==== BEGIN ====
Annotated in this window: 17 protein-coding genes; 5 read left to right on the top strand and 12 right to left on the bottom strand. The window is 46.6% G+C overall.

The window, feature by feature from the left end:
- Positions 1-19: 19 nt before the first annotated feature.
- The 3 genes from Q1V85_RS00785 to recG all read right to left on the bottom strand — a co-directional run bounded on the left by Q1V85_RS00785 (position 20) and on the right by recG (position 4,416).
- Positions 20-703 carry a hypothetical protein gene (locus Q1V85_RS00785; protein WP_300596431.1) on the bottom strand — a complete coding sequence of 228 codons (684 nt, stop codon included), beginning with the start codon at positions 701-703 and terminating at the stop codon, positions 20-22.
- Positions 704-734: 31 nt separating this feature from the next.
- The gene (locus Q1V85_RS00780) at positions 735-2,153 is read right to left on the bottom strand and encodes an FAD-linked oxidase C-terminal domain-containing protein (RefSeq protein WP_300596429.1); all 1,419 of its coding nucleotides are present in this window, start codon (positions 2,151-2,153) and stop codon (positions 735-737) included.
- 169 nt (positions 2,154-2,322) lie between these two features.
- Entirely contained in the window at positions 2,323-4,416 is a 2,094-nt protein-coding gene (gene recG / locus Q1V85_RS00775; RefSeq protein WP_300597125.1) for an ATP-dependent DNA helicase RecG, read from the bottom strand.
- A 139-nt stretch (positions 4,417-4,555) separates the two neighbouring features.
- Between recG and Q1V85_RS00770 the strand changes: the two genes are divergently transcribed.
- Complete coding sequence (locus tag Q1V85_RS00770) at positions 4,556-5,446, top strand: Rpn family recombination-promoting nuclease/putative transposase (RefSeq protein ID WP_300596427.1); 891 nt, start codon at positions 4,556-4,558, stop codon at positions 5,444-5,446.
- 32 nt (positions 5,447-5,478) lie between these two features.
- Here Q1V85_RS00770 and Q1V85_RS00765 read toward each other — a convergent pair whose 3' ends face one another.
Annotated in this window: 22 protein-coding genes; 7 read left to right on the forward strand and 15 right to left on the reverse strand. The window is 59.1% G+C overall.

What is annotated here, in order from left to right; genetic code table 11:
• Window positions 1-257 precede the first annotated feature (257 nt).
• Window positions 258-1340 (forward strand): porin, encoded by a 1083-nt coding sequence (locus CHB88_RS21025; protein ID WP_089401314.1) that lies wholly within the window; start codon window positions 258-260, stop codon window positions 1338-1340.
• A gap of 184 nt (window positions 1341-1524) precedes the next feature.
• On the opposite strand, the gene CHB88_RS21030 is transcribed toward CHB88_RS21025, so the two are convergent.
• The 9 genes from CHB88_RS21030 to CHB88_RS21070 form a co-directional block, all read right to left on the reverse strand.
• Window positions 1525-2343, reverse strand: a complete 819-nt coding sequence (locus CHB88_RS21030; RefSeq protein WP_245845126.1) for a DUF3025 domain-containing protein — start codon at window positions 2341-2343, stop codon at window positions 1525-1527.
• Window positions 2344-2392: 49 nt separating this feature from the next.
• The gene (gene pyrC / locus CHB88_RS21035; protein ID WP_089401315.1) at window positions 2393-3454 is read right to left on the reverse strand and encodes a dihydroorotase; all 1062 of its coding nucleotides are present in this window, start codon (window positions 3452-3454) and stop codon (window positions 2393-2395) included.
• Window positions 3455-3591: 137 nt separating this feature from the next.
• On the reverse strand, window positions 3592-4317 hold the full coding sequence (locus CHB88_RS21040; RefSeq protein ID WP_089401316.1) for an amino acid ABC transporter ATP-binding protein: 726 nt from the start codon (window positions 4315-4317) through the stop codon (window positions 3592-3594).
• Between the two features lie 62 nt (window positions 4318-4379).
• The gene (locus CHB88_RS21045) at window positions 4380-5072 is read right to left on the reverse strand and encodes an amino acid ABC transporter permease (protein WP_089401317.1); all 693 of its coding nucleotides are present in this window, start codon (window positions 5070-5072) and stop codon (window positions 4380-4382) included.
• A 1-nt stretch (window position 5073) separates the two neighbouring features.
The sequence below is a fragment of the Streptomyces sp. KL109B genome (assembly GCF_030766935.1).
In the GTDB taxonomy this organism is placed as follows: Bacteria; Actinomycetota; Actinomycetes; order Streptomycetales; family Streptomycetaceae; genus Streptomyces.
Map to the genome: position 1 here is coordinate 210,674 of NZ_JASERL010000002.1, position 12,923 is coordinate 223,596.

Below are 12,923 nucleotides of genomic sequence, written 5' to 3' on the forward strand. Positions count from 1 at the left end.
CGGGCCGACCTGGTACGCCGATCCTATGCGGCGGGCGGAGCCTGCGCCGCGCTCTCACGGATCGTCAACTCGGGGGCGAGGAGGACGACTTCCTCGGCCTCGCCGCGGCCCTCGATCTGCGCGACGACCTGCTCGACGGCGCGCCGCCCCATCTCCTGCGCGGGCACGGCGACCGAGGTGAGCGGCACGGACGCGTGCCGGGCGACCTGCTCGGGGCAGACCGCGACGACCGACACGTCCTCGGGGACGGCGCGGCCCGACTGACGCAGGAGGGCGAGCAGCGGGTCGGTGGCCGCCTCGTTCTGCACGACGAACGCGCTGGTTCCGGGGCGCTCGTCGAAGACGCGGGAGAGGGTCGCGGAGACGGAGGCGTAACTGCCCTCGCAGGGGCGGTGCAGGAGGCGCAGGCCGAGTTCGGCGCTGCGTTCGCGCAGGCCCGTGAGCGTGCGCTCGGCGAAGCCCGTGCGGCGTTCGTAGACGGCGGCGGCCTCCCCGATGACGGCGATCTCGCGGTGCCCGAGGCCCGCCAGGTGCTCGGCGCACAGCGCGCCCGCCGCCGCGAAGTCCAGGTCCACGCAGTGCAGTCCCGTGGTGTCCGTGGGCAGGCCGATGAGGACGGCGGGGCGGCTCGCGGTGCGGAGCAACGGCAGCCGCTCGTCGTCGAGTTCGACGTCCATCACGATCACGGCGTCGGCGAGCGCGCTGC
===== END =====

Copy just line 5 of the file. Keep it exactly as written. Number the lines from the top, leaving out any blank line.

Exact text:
- Positions 20-703 carry a hypothetical protein gene (locus Q1V85_RS00785; protein WP_300596431.1) on the bottom strand — a complete coding sequence of 228 codons (684 nt, stop codon included), beginning with the start codon at positions 701-703 and terminating at the stop codon, positions 20-22.